We celebrated the risen Christ on Sunday and have now entered the season of Easter. After weeks of walking through the dark shadow of Lent that led us to follow in Jesus’ painful, difficult steps toward his suffering and death, we can now walk in the light and joy of Jesus resurrection. I have to admit, though, there are times when I’m tempted to stay stuck in the shadow of suffering and death, forgetting the joy and hope of the resurrection. Sometimes I’m tempted to stay in Lent.
When I look around me and see the real suffering of others in our world, it’s sometimes difficult for me to find the hope of new life. I recently read an article about the effects of hunger and poverty on children’s brain development that stirred within me a gut-wrenching sorrow. Because they are not receiving proper nutrition, their brain development is stunted. This causes a chain-effect of making it difficult for them to learn, thus making it difficult for them to find good jobs...and the cycle of poverty continues. When I first read about this, I only saw the shadow of suffering and death. With a hopeless and somewhat cynical cry, the question arose within me, “Where is the hope of new life here?”
When have you been tempted to stay in the shadow of Lent? When a loved one is sick and the prognosis doesn’t look good, we might find ourselves overwhelmed by the dark news and unable to see any sign of hope. When we’re battling secret struggles that cast a huge shadow of fear, we might find ourselves stuck in our secret suffering. When a relationship breaks and we’re left to wade through the pain and uncertainty on our own, we might find ourselves paralyzed in sorrow. In our despair, the question might arise within us, “Where is the hope of new life here?”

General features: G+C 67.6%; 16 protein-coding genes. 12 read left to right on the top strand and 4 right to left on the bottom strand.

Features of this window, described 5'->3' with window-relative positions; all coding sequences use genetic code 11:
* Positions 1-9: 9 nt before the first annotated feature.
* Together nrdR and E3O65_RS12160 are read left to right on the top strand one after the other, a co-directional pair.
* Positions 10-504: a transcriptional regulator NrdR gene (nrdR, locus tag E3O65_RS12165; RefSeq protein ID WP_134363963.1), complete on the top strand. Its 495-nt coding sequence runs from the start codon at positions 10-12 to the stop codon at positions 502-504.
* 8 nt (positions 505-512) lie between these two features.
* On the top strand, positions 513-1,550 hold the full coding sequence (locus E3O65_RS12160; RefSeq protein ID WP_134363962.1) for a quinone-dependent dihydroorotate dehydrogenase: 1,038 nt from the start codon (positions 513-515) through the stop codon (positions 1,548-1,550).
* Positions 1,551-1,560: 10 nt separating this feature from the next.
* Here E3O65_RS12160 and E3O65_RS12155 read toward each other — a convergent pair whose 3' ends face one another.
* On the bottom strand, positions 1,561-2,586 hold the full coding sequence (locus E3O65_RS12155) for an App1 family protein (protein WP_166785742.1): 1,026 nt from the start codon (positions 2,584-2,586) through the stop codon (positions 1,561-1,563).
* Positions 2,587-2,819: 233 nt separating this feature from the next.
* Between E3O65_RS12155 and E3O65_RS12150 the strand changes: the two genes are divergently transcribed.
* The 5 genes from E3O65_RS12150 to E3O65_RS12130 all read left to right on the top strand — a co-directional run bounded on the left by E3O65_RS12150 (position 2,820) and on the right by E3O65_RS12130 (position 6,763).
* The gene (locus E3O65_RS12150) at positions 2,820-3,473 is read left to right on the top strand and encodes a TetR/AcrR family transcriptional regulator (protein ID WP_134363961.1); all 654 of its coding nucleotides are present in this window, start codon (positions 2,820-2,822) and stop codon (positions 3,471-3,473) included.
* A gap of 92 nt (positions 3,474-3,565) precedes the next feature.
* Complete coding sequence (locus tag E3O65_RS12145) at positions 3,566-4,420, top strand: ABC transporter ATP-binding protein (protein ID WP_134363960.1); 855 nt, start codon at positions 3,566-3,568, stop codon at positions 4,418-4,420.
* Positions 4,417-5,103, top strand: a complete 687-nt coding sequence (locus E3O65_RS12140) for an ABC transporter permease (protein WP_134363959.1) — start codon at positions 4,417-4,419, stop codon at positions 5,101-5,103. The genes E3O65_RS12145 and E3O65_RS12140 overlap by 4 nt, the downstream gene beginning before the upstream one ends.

The good news is that we do not have to stay stuck in the shadow of suffering and death. Lent is a journey...it is not the destination. Suffering and death do not have the final word. The joy of Easter is that Jesus really did rise from the dead, offering us the hope of new life. The question that we have asked in our despair continues to be a good question to ask during this Easter season, “Where is the hope of new life here?” To answer this question, we need to open our eyes, not only to the suffering in our lives and the world but to the signs that God is at work to bring new life out of death. Where is God at work to break the cycle of poverty? Where is God at work to offer comfort and support during illnesses? Where is God at work to offer deliverance from secret struggles? Where is God at work to bring about wholeness and healing from a broken relationship?
The signs of new life are all around us. As you notice the green trees, bright flowers, and singing birds, pray that God will open your eyes to the signs of God’s work of hope in your own life and in our world. How can you be part of that new life this Easter season?
Rev. Kelli Hamilton